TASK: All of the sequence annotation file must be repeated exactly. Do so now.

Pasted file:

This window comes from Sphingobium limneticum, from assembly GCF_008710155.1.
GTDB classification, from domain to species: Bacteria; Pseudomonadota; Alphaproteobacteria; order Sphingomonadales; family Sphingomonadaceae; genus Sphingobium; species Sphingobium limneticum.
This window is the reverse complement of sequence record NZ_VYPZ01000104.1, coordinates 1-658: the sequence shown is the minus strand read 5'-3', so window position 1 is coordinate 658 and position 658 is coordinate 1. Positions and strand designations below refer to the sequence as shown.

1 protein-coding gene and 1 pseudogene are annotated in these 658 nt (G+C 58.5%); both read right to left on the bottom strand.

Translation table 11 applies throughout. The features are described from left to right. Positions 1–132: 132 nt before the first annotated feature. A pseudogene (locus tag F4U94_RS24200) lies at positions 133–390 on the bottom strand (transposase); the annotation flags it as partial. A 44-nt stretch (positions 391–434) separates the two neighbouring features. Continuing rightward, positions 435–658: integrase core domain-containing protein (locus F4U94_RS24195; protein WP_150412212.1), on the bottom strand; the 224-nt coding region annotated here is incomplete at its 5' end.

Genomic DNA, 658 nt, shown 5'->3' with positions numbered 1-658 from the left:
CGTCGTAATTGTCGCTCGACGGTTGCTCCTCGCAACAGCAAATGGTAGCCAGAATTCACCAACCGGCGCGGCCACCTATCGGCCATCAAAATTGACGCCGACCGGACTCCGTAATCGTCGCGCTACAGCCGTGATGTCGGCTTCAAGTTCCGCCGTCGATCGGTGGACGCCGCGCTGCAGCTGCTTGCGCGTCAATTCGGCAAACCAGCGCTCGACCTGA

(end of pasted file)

This window comes from Sphingobium limneticum, from assembly GCF_008710155.1.
GTDB classification, from domain to species: Bacteria; Pseudomonadota; Alphaproteobacteria; order Sphingomonadales; family Sphingomonadaceae; genus Sphingobium; species Sphingobium limneticum.
This window is the reverse complement of sequence record NZ_VYPZ01000104.1, coordinates 1-658: the sequence shown is the minus strand read 5'-3', so window position 1 is coordinate 658 and position 658 is coordinate 1. Positions and strand designations below refer to the sequence as shown.

1 protein-coding gene and 1 pseudogene are annotated in these 658 nt (G+C 58.5%); both read right to left on the bottom strand.

Translation table 11 applies throughout. The features are described from left to right. Positions 1–132: 132 nt before the first annotated feature. A pseudogene (locus tag F4U94_RS24200) lies at positions 133–390 on the bottom strand (transposase); the annotation flags it as partial. A 44-nt stretch (positions 391–434) separates the two neighbouring features. Continuing rightward, positions 435–658: integrase core domain-containing protein (locus F4U94_RS24195; protein WP_150412212.1), on the bottom strand; the 224-nt coding region annotated here is incomplete at its 5' end.

Genomic DNA, 658 nt, shown 5'->3' with positions numbered 1-658 from the left:
CGTCGTAATTGTCGCTCGACGGTTGCTCCTCGCAACAGCAAATGGTAGCCAGAATTCACCAACCGGCGCGGCCACCTATCGGCCATCAAAATTGACGCCGACCGGACTCCGTAATCGTCGCGCTACAGCCGTGATGTCGGCTTCAAGTTCCGCCGTCGATCGGTGGACGCCGCGCTGCAGCTGCTTGCGCGTCAATTCGGCAAACCAGCGCTCGACCTGA